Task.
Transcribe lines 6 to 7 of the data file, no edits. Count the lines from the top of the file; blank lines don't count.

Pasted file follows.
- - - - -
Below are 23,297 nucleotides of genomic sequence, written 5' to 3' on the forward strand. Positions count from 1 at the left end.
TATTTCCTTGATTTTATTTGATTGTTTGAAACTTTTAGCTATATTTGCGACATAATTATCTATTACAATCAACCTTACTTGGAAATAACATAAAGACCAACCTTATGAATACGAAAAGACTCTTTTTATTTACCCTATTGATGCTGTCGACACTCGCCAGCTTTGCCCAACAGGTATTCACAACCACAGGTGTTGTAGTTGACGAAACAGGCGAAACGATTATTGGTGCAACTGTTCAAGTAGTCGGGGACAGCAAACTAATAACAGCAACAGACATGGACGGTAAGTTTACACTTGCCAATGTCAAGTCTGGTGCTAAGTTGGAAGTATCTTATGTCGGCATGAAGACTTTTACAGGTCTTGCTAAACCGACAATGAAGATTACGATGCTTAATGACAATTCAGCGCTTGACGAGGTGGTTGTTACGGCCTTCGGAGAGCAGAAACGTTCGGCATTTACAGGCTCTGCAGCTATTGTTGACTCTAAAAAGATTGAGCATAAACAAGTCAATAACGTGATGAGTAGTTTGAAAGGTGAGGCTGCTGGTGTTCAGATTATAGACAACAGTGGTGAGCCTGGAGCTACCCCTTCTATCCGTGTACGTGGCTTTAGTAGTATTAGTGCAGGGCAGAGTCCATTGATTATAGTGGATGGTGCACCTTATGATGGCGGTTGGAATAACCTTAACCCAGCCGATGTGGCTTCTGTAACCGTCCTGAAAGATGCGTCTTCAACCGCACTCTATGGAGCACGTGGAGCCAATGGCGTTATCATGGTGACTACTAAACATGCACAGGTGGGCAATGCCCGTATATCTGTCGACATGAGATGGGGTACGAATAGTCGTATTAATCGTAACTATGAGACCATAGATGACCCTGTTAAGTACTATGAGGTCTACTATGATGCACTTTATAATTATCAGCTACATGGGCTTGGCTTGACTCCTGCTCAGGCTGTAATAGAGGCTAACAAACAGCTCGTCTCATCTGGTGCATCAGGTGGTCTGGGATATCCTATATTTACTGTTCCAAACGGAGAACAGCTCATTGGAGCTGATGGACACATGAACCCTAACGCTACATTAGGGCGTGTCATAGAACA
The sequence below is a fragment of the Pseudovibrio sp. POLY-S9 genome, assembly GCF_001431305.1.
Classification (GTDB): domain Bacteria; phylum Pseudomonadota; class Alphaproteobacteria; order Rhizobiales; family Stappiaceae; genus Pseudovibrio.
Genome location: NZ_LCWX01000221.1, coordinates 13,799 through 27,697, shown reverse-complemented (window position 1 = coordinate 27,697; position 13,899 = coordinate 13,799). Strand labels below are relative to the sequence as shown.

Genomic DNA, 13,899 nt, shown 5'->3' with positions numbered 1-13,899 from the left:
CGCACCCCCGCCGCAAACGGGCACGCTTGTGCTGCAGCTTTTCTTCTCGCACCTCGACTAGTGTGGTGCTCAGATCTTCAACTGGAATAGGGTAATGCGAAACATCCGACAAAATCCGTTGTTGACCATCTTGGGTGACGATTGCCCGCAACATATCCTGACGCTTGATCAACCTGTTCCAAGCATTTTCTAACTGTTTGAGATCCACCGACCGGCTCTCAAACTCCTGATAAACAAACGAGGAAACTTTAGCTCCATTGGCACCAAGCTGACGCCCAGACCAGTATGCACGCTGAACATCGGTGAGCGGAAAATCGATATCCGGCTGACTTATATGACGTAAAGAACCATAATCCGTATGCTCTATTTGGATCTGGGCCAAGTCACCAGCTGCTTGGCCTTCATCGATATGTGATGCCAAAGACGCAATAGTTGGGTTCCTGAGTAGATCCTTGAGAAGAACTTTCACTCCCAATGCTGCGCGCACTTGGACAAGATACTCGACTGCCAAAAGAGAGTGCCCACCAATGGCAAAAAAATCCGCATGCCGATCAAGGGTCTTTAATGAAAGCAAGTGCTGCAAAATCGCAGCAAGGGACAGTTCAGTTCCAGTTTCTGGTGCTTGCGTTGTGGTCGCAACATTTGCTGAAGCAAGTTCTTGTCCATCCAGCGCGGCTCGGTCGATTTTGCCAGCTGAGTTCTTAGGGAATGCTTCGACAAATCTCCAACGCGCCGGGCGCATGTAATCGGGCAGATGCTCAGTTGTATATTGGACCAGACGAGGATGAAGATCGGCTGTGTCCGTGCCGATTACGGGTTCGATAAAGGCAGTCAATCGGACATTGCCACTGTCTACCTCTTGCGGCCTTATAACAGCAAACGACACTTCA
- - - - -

Genomic DNA, 13,899 nt, shown 5'->3' with positions numbered 1-13,899 from the left:
CGCACCCCCGCCGCAAACGGGCACGCTTGTGCTGCAGCTTTTCTTCTCGCACCTCGACTAGTGTGGTGCTCAGATCTTCAACTGGAATAGGGTAATGCGAAACATCCGACAAAATCCGTTGTTGACCATCTTGGGTGACGATTGCCCGCAACATATCCTGACGCTTGATCAACCTGTTCCAAGCATTTTCTAACTGTTTGAGATCCACCGACCGGCTCTCAAACTCCTGATAAACAAACGAGGAAACTTTAGCTCCATTGGCACCAAGCTGACGCCCAGACCAGTATGCACGCTGAACATCGGTGAGCGGAAAATCGATATCCGGCTGACTTATATGACGTAAAGAACCATAATCCGTATGCTCTATTTGGATCTGGGCCAAGTCACCAGCTGCTTGGCCTTCATCGATATGTGATGCCAAAGACGCAATAGTTGGGTTCCTGAGTAGATCCTTGAGAAGAACTTTCACTCCCAATGCTGCGCGCACTTGGACAAGATACTCGACTGCCAAAAGAGAGTGCCCACCAATGGCAAAAAAATCCGCATGCCGATCAAGGGTCTTTAATGAAAGCAAGTGCTGCAAAATCGCAGCAAGGGACAGTTCAGTTCCAGTTTCTGGTGCTTGCGTTGTGGTCGCAACATTTGCTGAAGCAAGTTCTTGTCCATCCAGCGCGGCTCGGTCGATTTTGCCAGCTGAGTTCTTAGGGAATGCTTCGACAAATCTCCAACGCGCCGGGCGCATGTAATCGGGCAGATGCTCAGTTGTATATTGGACCAGACGAGGATGAAGATCGGCTGTGTCCGTGCCGATTACGGGTTCGATAAAGGCAGTCAATCGGACATTGCCACTGTCTACCTCTTGCGGCCTTATAACAGCAAACGACACTTCA